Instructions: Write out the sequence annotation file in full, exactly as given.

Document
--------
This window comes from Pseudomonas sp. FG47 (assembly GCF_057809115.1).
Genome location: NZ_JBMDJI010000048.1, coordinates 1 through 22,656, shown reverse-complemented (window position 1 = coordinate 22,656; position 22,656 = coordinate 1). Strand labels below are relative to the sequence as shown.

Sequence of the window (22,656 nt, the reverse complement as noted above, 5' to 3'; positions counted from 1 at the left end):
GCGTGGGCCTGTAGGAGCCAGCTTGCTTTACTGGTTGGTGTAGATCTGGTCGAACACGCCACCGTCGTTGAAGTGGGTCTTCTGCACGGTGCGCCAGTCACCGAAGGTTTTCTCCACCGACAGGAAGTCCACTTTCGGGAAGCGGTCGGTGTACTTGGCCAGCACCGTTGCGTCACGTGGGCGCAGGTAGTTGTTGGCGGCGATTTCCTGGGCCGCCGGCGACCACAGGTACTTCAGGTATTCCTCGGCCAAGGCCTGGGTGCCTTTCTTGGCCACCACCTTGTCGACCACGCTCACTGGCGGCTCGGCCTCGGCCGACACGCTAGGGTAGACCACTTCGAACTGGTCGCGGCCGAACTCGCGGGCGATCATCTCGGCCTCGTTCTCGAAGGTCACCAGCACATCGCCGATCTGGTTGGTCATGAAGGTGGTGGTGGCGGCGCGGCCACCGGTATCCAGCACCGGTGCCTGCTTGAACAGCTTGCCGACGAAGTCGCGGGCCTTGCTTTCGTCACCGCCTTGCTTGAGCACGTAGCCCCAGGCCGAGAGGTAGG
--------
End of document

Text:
This window comes from Pseudomonas sp. FG47 (assembly GCF_057809115.1).
Genome location: NZ_JBMDJI010000048.1, coordinates 1 through 22,656, shown reverse-complemented (window position 1 = coordinate 22,656; position 22,656 = coordinate 1). Strand labels below are relative to the sequence as shown.

Sequence of the window (22,656 nt, the reverse complement as noted above, 5' to 3'; positions counted from 1 at the left end):
GCGTGGGCCTGTAGGAGCCAGCTTGCTTTACTGGTTGGTGTAGATCTGGTCGAACACGCCACCGTCGTTGAAGTGGGTCTTCTGCACGGTGCGCCAGTCACCGAAGGTTTTCTCCACCGACAGGAAGTCCACTTTCGGGAAGCGGTCGGTGTACTTGGCCAGCACCGTTGCGTCACGTGGGCGCAGGTAGTTGTTGGCGGCGATTTCCTGGGCCGCCGGCGACCACAGGTACTTCAGGTATTCCTCGGCCAAGGCCTGGGTGCCTTTCTTGGCCACCACCTTGTCGACCACGCTCACTGGCGGCTCGGCCTCGGCCGACACGCTAGGGTAGACCACTTCGAACTGGTCGCGGCCGAACTCGCGGGCGATCATCTCGGCCTCGTTCTCGAAGGTCACCAGCACATCGCCGATCTGGTTGGTCATGAAGGTGGTGGTGGCGGCGCGGCCACCGGTATCCAGCACCGGTGCCTGCTTGAACAGCTTGCCGACGAAGTCGCGGGCCTTGCTTTCGTCACCGCCTTGCTTGAGCACGTAGCCCCAGGCCGAGAGGTAGG